The ‘50s gave rise to an insurgency that shaped the disruptive ‘60s and now, a half-century later, gives voice to a set of critical issues that are informing the upcoming 2020 elections.  Most important, since the “hot war” days of the ‘50s, sexual politics (e.g., abortion, gay rights, sex work) have become an important political issue.  It joins civil rights (e.g., voting, legal policies), foreign policy (i.e., war and other interventions), climate change (i.e., weather, earthquakes) and bread-and-butter concerns (e.g., income, health care) as a 2020 campaign issue.


In the shadow of Kinsey’s work, Herbert Marcuse published Eros and Civilization: A Philosophical Inquiry into Freud (1955).  In it, he reinterpreted one of Freud’s most notions within the context of the contradictions of post-WW-II consumer revolution.  “What makes an infant characteristically different from every other stage of human life is that the child is polymorphously perverse,” Freud wrote. He added, the child “is ready to demonstrate any kind of sexual behavior, with any kind of pleasure, without any kind of restraint.”

Marcuse warned, “the full force of civilized morality was mobilized against the use of the body as mere objects, means, instruments of pleasure; such reification was tabooed and remained the ill-reputed privilege of whores, degenerates and perverts.”

Michel Foucault provided a second stepping stone from Kinsey to 21st-century sexual culture.  In The History of Sexuality (vol. 1), published in English in 1978, he identified a key transition in sexual politics from the late-19th century to the mid-20th century: “The sodomite had been a temporary aberration; the homosexual was now a species.”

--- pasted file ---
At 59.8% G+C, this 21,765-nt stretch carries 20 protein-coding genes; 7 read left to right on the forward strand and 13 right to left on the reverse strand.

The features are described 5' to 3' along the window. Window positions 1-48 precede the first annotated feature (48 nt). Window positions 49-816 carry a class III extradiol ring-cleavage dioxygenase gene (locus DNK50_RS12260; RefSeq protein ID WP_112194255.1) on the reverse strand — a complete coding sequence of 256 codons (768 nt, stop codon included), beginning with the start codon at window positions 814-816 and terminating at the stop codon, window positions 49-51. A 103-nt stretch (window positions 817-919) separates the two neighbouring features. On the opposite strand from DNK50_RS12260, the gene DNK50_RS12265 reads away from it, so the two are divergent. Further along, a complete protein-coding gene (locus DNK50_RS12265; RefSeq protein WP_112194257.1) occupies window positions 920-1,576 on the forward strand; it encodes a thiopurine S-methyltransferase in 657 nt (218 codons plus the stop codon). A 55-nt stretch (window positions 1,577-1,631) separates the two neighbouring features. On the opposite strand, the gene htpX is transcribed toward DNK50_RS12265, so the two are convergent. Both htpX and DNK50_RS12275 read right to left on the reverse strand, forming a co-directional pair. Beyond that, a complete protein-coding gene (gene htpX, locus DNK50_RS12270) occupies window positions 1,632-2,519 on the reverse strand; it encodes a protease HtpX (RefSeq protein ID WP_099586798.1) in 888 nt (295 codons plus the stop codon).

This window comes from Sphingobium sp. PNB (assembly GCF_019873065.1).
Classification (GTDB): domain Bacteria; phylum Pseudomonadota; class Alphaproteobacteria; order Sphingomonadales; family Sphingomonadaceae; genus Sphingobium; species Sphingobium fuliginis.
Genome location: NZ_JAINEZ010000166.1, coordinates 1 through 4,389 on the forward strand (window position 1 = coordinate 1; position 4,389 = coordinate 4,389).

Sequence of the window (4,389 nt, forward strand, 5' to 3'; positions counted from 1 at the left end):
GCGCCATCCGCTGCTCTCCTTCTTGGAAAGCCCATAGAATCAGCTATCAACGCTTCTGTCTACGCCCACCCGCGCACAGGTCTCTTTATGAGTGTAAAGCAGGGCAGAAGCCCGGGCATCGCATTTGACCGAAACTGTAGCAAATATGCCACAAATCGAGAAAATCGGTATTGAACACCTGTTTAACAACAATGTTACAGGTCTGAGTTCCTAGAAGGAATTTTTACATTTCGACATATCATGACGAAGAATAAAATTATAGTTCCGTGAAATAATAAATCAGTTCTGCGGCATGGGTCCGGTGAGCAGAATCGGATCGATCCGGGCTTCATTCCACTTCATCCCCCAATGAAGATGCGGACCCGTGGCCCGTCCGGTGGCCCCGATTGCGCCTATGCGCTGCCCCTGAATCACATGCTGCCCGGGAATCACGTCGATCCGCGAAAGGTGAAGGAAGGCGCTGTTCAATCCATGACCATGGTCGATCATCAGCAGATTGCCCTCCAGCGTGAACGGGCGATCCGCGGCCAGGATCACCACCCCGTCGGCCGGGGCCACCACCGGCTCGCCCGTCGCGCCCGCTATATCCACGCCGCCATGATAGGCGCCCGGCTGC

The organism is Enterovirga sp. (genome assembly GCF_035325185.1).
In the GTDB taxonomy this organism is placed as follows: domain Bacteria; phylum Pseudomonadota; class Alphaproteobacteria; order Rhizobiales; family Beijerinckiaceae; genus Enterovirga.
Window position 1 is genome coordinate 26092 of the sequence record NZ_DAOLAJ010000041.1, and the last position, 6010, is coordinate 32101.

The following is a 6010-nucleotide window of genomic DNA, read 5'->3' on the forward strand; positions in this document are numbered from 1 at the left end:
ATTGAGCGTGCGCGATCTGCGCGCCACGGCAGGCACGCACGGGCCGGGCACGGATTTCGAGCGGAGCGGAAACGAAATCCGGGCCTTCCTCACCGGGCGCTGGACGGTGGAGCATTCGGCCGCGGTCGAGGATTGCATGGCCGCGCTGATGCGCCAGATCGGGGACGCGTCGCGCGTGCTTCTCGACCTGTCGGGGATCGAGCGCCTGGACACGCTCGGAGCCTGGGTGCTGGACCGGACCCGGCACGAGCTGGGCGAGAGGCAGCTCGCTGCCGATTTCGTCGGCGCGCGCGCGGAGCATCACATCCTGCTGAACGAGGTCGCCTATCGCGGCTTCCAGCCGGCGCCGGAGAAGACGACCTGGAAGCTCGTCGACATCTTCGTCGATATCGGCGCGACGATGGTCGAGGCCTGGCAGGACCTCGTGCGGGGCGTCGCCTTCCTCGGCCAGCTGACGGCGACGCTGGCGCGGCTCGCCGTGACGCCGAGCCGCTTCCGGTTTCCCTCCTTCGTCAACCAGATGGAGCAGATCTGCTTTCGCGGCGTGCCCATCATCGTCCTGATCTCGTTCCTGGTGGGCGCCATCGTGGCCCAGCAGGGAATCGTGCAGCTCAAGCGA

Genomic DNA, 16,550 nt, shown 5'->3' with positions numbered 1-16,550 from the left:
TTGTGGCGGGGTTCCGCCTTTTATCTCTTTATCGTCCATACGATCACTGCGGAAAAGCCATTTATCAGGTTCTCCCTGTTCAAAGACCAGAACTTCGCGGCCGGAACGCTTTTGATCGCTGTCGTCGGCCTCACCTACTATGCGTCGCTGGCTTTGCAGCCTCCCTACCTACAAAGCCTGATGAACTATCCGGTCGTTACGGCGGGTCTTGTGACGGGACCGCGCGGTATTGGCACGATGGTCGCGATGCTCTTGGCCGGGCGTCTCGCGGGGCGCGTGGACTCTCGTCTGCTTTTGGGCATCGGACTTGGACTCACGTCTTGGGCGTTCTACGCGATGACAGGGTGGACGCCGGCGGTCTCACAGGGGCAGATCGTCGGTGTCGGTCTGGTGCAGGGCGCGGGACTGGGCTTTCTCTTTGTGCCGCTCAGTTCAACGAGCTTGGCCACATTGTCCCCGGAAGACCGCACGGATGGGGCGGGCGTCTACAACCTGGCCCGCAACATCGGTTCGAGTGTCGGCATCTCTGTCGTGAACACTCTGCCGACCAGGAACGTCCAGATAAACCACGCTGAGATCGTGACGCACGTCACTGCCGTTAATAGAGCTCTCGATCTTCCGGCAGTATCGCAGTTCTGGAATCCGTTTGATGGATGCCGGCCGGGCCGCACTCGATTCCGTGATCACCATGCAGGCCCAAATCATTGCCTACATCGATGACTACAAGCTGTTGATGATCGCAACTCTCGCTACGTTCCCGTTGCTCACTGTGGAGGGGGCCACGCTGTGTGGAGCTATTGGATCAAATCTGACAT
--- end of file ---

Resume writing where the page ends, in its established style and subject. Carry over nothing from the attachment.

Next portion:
Now, four decades later, sexual culture is being further reconfigured under a broad catch-all concept, “LGBTQIA” – it refers to lesbian, gay, bisexual, transgender, queer or questioning, intersex and asexual or allied.  Broadly speaking, these are gender nonconforming people.  Looking exclusively at transsexual people, Paisley Currah asks:

Are transsexual people born in the wrong body, or is the wrong body narrative imposed by a medical establishment and legal architecture intent on maintaining the rigid border between male and female, even as they develop diagnoses and criteria that would allow one to move morphologically and/or legally from one gender to another? … Is gender a property of the brain or an effect of the social, of the psyche, of discourse, of language?

He adds, “third wave feminist theory … denaturalized gender.” He stresses that radical queer theory is about “celebrating fluidity over stasis, acts over identity, a queer anti-normative politics over the assimilationist tendencies of the gay and lesbian rights movement. Queer theory wanted to free sexuality from heteronormativity, intimacy from monogamy, and sex from private property.”